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Carrying a Secret in My Heart
Children of the Victims of the Reprisals after the Hungarian Revolution in 1956
An Oral History

Zsuzsanna Kôrösi and Adrienne Molnár are sociologists at the Institute for the History of the 1956 Hungarian Revolution, based in Budapest.

Translated by Janos Hideg and Rachel Hideg

"This book will fascinate anyone who is interested in Hungary, and also be of great interest to students and scholars working in the fields of historical memory, myths and identities... The book is intelligently organized, with sufficient historical and historiographical background so that it will probably be easily intelligible to people without specialist knowledge of Hungary. All the quotations are attributed, and the book could almost be read as a novel, if one started with the biographical notes at the back and followed the individual respondents through the book. The translation, by Rachel and János Hideg, is excellent." - Slavonic and East European Review

"Probably the only scholarly analysis available in English on the effect of the policy of retribution and the attendant social and economic devastation on the psyches and subsequent educational and career opportunities of the children." - Contemporary Review

"Carrying a Secret in My Heart is well worth reading and will interest not only historians, but political scientists, sociologists, and psychologists as well. While several analyses of the children of the martyrs of 1956 have been published in Hungarian (including the Hungarian original of this book), Carrying a Secret in My Heart is virtually the only source in English."
- The Hungarian Quarterly

For a decade now, the authors have been conducting interviews for Hungary's Oral History Archives, with the children of those Hungarians - national heroes, as they are generally seen today - who were imprisoned or executed for their involvement in the 1956 revolution. The vast body of material that has been collected, and is now at the disposal of sociologists, psychologists and others in the academic community, forms the basis of this volume.

This is a documentation of memories of the revolt and, more particularly, its aftermath. The virtually spontaneous twelve-day uprising exerted a lasting effect on the fates of the families of the more than 20,000 who were imprisoned and 229 executed by the régime in the harsh reprisals that followed the crushing of the revolution (the last of them as late as the early 1960s), with active police surveillance extended to tens of thousands more. This intimidation, and the attendant social and economic devastation that it wrought, bore especially hard on the psyches, upbringing and education, and hence the subsequent opportunities and life courses of the children who grew up within those families.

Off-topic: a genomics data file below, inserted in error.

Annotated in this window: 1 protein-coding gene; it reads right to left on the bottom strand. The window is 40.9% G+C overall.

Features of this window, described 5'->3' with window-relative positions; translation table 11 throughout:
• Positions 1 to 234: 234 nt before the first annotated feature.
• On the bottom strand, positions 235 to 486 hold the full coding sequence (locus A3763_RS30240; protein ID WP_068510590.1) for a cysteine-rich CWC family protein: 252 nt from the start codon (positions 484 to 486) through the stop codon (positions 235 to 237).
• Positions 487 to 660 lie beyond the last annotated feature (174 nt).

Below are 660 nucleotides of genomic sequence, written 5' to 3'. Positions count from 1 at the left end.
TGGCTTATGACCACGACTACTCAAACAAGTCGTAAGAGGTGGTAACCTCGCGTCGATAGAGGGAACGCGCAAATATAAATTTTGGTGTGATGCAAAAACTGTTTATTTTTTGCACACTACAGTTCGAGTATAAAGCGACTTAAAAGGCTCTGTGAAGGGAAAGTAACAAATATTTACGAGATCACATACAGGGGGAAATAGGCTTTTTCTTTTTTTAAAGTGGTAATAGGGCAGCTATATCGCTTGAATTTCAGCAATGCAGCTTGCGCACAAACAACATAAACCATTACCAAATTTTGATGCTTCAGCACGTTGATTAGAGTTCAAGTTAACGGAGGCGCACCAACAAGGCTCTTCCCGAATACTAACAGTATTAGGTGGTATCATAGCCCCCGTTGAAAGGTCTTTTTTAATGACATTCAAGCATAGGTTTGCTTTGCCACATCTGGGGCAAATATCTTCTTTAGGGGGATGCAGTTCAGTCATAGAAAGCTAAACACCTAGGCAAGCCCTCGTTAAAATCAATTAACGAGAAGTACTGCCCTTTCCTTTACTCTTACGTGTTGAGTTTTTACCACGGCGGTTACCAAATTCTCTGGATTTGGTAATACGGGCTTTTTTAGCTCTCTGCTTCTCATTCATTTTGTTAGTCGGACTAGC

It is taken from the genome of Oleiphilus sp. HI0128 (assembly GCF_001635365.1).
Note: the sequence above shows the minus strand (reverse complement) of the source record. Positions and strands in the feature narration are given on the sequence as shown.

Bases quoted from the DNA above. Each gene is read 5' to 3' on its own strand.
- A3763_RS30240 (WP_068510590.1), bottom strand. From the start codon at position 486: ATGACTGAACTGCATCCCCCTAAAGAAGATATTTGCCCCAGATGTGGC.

The material is grouped by theme: e.g. the effects on communication within families, changes in social status, how relatives and friends reacted, and what sorts of problems these children encountered in pursuing their studies, in trying to assimilate into society as adults, and in relating to those fathers who did return. In an appendix, the editors present detailed biographies of the people most directly affected, offering an unparalleled glimpse into the fates of those they interviewed. The documentation includes letters that the children wrote to their imprisoned fathers and the farewell letters of the executed to their families.


Foreword Introduction Chapter 1 The revolution Chapter 2 It's a changed world Chapter 3 Communication within the family Chapter 4 Living with a stigma Chapter 5 Society and the families of political victims Chapter 6 The pressure of duality Chapter 7 Together again Chapter 8 The turn: belated recognition Chapter 9 The legacy Appendix Biographies of the interviewees Bibliography

196 pages
ISBN 978-963-9241-55-8 cloth $39.95 / €33.95 / £30.00